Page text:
2. Germany

In 2016, Germany’s pharmaceutical revenue hit $40.7 billion and is expected to grow to $65 billion by 2020. Bayer AG is the biggest pharma company in the country, and employs approximately 30,000 at 19 locations in Germany alone. Bayer has about 115,200 people worldwide. The country spends about $6 billion each year in research and development, with about 8 percent of life science jobs falling within R&D. 

Bayer is definitely a dominant player in the country, but other well-known companies such as BioTek Instruments, Roche, Merck KGaA, Abbott, CureVac, SanofiPfizer and GE Healthcare have a large presence there as well.

3. France

When most people think of France’s biopharma industry, the first thought is usually Sanofi. Other companies have bases there, including Takeda and Otsuka, both Japanese companies, as well as Bayer, Eli Lilly and Ipsen. The French pharma industry employs about 99,000 people directly, with about 20,000 of them working in R&D. In particular, France is noted for its leadership in vaccine development, employing another 23,000 people to manage more than 750 vaccine projects globally.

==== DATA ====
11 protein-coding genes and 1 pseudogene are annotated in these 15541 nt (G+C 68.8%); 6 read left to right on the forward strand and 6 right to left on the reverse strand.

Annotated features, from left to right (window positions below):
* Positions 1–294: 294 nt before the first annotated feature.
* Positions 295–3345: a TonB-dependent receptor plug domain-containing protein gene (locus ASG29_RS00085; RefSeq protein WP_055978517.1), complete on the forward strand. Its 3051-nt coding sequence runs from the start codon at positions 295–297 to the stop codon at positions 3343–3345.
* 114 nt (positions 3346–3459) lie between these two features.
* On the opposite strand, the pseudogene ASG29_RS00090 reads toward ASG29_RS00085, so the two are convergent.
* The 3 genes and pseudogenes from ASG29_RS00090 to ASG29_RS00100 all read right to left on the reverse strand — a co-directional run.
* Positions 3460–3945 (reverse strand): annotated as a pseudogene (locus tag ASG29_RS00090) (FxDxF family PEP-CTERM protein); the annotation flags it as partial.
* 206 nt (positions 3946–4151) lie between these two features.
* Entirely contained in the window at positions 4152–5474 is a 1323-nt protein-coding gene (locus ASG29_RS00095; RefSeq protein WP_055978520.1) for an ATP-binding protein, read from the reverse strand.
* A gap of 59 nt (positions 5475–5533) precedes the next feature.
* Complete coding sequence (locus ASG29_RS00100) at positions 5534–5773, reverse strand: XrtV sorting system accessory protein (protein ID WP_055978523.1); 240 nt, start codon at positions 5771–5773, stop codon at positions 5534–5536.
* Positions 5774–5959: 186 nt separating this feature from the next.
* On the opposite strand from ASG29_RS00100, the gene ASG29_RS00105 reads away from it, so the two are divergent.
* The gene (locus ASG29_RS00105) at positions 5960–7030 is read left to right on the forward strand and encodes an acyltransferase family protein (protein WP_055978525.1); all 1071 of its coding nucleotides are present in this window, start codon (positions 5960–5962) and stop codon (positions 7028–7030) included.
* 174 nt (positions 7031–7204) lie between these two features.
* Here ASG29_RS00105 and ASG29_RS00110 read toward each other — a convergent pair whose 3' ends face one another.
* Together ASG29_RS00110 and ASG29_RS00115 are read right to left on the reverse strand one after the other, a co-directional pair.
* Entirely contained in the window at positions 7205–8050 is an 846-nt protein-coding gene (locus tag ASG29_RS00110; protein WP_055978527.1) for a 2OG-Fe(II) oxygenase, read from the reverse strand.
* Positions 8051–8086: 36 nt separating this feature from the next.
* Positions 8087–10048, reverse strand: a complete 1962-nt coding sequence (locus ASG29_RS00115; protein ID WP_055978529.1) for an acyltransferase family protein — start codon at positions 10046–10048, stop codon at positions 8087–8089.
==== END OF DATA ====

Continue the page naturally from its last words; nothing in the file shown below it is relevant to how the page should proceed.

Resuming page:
4. Singapore

This may be surprising, given the relatively small size of the country, but the biopharma industry employs about 6,000 people in Singapore, with another 9,000 in the medical technology sector. The country invested $16 billion between 2011 and 2015 to build its research and innovation in medical devices and pharma. Companies with a presence there include Johnson & Johnson and Merck.